Luke 13:33
Parallel Verses
New Living Translation
Yes, today, tomorrow, and the next day I must proceed on my way. For it wouldn't do for a prophet of God to be killed except in Jerusalem!

King James Bible
Nevertheless I must walk to day, and to morrow, and the day following: for it cannot be that a prophet perish out of Jerusalem.

Darby Bible Translation
but I must needs walk to-day and to-morrow and the day following, for it must not be that a prophet perish out of Jerusalem.

World English Bible
Nevertheless I must go on my way today and tomorrow and the next day, for it can't be that a prophet perish outside of Jerusalem.'

Young's Literal Translation
but it behoveth me to-day, and to-morrow, and the day following, to go on, because it is not possible for a prophet to perish out of Jerusalem.

Luke 13:33 Parallel
Commentary
Wesley's Notes on the Bible

13:33 It cannot be, that a prophet perish out of Jerusalem - Which claims prescription for murdering the messengers of God. Such cruelty and malice cannot be found elsewhere.

Luke 13:33 Parallel Commentaries

Library
Upon Our Lord's SermonOn the Mount
Discourse 11 "Enter ye in at the strait gate: For wide is the gate, and broad is the way, which leadeth to destruction, and many there be which go in threat: Because strait is the gate, and narrow is the way, which leadeth unto life, and few there be that find it." Mat. 7:13, 14. 1. Our Lord, having warned us of the dangers which easily beset us at our first entrance upon real religion, the hinderances which naturally arise from within, from the wickedness of our own hearts; now proceeds to apprize
John Wesley—Sermons on Several Occasions

The Mustard Seed: a Sermon for the Sabbath-School Teacher
At this time of the year, Sabbath-school teachers come together especially to pray for a blessing on their work, and pastors are invited to say a word to cheer them in their self-denying service. This request I would cheerfully fulfill, and therefore my discourse will not be a full explanation of the parable, but an adaptation of it to the cheering of those who are engaged in the admirable work of teaching the young the fear of the Lord. Never service more important; to overlook it would be a grave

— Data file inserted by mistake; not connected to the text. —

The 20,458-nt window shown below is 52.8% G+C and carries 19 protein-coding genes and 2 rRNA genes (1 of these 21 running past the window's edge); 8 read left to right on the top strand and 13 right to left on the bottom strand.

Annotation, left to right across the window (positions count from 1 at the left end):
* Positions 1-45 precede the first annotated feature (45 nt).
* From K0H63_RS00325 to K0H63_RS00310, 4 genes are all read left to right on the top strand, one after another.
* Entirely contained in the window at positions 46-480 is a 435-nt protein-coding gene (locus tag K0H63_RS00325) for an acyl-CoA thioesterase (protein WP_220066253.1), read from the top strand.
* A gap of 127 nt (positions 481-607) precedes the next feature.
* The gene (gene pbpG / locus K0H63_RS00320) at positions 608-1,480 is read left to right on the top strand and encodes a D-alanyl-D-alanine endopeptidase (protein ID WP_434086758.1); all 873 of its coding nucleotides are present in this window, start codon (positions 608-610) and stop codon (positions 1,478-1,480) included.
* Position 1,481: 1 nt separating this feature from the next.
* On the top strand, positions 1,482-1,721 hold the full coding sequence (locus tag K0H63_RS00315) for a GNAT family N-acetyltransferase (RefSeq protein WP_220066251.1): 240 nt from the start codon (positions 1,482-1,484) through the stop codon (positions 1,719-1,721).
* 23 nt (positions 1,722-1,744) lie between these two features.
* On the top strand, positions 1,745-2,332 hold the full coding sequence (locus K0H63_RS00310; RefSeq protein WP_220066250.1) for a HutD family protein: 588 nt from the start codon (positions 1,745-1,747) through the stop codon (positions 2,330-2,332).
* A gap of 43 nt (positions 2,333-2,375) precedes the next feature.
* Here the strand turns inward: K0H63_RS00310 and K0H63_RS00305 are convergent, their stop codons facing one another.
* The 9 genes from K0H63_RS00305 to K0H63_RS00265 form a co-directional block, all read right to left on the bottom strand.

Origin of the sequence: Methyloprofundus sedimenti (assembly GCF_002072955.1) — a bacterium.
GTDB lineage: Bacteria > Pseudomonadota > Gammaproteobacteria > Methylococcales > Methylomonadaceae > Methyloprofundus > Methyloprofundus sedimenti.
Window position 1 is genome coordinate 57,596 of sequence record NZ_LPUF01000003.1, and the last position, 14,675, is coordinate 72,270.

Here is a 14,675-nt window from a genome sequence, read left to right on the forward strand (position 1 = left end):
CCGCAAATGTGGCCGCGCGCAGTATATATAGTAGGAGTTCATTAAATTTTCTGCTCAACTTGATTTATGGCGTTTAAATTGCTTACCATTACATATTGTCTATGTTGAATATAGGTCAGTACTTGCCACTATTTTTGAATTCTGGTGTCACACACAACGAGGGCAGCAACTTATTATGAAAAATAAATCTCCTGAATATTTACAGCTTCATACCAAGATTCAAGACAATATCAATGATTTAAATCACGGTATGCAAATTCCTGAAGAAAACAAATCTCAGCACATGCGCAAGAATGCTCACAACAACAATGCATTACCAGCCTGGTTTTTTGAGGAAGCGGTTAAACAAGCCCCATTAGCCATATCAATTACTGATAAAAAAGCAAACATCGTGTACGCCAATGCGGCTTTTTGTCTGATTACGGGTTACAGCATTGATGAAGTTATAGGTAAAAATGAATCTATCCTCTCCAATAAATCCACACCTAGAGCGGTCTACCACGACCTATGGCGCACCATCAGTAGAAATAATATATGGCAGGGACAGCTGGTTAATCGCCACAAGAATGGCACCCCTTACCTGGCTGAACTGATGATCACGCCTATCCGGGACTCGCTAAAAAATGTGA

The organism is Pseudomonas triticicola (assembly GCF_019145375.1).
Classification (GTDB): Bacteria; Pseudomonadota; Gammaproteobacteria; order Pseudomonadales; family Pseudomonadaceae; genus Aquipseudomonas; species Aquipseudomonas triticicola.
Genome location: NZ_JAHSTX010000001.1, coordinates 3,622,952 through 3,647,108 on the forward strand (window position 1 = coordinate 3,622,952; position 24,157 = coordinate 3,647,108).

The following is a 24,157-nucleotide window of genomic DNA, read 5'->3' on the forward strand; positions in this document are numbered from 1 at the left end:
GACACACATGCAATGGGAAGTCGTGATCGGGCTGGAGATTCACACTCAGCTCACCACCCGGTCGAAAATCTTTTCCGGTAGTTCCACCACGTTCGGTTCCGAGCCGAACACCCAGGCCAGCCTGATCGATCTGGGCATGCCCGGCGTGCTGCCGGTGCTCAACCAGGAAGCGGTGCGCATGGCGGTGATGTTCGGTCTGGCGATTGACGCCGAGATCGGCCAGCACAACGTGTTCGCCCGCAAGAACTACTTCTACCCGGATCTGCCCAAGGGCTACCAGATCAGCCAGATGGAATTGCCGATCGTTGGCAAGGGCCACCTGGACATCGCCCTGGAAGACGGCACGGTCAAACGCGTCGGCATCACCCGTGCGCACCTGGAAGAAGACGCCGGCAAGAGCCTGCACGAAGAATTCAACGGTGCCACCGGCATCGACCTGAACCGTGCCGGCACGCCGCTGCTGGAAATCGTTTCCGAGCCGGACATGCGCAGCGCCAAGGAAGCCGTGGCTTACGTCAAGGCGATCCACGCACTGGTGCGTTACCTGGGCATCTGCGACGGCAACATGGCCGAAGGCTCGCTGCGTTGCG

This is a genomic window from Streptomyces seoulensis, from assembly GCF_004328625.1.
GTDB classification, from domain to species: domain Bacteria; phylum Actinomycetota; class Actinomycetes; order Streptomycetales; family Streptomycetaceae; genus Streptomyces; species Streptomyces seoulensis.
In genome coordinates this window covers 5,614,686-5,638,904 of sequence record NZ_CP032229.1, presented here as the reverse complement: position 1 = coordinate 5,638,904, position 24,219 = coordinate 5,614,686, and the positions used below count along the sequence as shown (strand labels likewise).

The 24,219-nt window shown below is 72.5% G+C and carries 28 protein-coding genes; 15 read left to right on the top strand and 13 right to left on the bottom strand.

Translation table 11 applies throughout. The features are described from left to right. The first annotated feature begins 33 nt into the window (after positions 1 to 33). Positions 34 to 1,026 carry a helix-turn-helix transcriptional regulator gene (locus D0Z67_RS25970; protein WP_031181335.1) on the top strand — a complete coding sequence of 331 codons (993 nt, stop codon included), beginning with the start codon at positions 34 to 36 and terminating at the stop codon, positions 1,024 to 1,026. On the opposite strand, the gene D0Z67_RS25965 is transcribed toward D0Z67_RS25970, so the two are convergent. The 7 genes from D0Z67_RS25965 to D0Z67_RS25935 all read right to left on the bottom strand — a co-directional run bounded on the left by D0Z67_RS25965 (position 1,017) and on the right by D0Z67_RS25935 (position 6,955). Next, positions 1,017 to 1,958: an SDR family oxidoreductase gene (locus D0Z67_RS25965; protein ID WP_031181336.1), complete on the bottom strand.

Charles Haddon Spurgeon—Spurgeon's Sermons Volume 35: 1889

Accidents, not Punishments
Now, men and brethren, such things as these have always happened in all ages of the world. Think not that this is a new thing; do not dream, as some do, that this is the produce of an overwrought civilization, or of that modern and most wonderful discovery of steam. If the steam engine had never been known, and if the railway had never been constructed, there would have been sudden deaths and terrible accidents, not withstanding. In taking up the old records in which our ancestors wrote down their
Charles Haddon Spurgeon—Spurgeon's Sermons Volume 7: 1861

Liii. Repentance Enjoined. Parable of the Barren Fig-Tree.
^C Luke XIII. 1-9. ^c 1 Now there were some present at that very season [At the time when he preached about the signs of the times, etc. This phrase, however, is rather indefinite--Matt. xii. 1; xiv. 1] who told him of the Galilaeans, whose blood Pilate had mingled with their sacrifices. 2 And he answered and said unto them, Think ye that these Galilaeans were sinners above all the Galilaeans, because they have suffered these things? 3 I tell you, Nay: but, except ye repent, ye shall all in like
J. W. McGarvey—The Four-Fold Gospel

Luke 13:32
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